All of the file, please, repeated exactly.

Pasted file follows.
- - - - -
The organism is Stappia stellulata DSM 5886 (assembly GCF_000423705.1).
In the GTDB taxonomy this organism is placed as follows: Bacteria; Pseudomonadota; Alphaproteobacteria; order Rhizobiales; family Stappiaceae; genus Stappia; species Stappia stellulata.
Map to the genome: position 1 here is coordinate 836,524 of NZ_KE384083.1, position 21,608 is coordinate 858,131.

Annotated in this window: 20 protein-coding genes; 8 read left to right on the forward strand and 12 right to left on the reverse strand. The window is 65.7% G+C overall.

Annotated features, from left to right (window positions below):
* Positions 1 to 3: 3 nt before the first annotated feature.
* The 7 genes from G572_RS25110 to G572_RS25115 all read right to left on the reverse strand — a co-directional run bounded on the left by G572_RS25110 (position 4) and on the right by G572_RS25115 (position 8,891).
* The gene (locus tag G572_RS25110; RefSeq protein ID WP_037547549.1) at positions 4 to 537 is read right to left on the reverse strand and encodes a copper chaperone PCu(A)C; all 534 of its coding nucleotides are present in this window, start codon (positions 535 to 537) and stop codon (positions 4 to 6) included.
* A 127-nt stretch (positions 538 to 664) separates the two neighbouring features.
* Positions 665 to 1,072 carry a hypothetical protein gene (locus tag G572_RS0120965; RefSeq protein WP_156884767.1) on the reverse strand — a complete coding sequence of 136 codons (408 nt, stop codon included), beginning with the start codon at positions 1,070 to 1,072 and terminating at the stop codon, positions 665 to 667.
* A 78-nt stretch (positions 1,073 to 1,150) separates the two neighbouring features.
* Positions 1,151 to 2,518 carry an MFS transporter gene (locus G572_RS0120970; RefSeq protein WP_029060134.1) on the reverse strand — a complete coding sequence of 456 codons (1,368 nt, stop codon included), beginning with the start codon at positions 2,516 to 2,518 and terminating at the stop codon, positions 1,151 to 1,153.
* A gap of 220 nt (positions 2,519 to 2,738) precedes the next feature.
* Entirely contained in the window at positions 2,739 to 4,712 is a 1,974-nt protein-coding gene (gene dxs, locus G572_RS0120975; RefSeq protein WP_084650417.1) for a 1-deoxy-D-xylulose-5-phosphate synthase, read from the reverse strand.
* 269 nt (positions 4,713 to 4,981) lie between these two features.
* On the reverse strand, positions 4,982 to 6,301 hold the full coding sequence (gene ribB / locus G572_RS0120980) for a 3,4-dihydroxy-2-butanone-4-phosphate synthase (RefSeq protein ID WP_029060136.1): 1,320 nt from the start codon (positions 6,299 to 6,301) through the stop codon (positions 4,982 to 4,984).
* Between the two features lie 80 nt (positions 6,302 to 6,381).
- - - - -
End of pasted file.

The organism is Stappia stellulata DSM 5886 (assembly GCF_000423705.1).
In the GTDB taxonomy this organism is placed as follows: Bacteria; Pseudomonadota; Alphaproteobacteria; order Rhizobiales; family Stappiaceae; genus Stappia; species Stappia stellulata.
Map to the genome: position 1 here is coordinate 836,524 of NZ_KE384083.1, position 21,608 is coordinate 858,131.

Annotated in this window: 20 protein-coding genes; 8 read left to right on the forward strand and 12 right to left on the reverse strand. The window is 65.7% G+C overall.

Annotated features, from left to right (window positions below):
* Positions 1 to 3: 3 nt before the first annotated feature.
* The 7 genes from G572_RS25110 to G572_RS25115 all read right to left on the reverse strand — a co-directional run bounded on the left by G572_RS25110 (position 4) and on the right by G572_RS25115 (position 8,891).
* The gene (locus tag G572_RS25110; RefSeq protein ID WP_037547549.1) at positions 4 to 537 is read right to left on the reverse strand and encodes a copper chaperone PCu(A)C; all 534 of its coding nucleotides are present in this window, start codon (positions 535 to 537) and stop codon (positions 4 to 6) included.
* A 127-nt stretch (positions 538 to 664) separates the two neighbouring features.
* Positions 665 to 1,072 carry a hypothetical protein gene (locus tag G572_RS0120965; RefSeq protein WP_156884767.1) on the reverse strand — a complete coding sequence of 136 codons (408 nt, stop codon included), beginning with the start codon at positions 1,070 to 1,072 and terminating at the stop codon, positions 665 to 667.
* A 78-nt stretch (positions 1,073 to 1,150) separates the two neighbouring features.
* Positions 1,151 to 2,518 carry an MFS transporter gene (locus G572_RS0120970; RefSeq protein WP_029060134.1) on the reverse strand — a complete coding sequence of 456 codons (1,368 nt, stop codon included), beginning with the start codon at positions 2,516 to 2,518 and terminating at the stop codon, positions 1,151 to 1,153.
* A gap of 220 nt (positions 2,519 to 2,738) precedes the next feature.
* Entirely contained in the window at positions 2,739 to 4,712 is a 1,974-nt protein-coding gene (gene dxs, locus G572_RS0120975; RefSeq protein WP_084650417.1) for a 1-deoxy-D-xylulose-5-phosphate synthase, read from the reverse strand.
* 269 nt (positions 4,713 to 4,981) lie between these two features.
* On the reverse strand, positions 4,982 to 6,301 hold the full coding sequence (gene ribB / locus G572_RS0120980) for a 3,4-dihydroxy-2-butanone-4-phosphate synthase (RefSeq protein ID WP_029060136.1): 1,320 nt from the start codon (positions 6,299 to 6,301) through the stop codon (positions 4,982 to 4,984).
* Between the two features lie 80 nt (positions 6,302 to 6,381).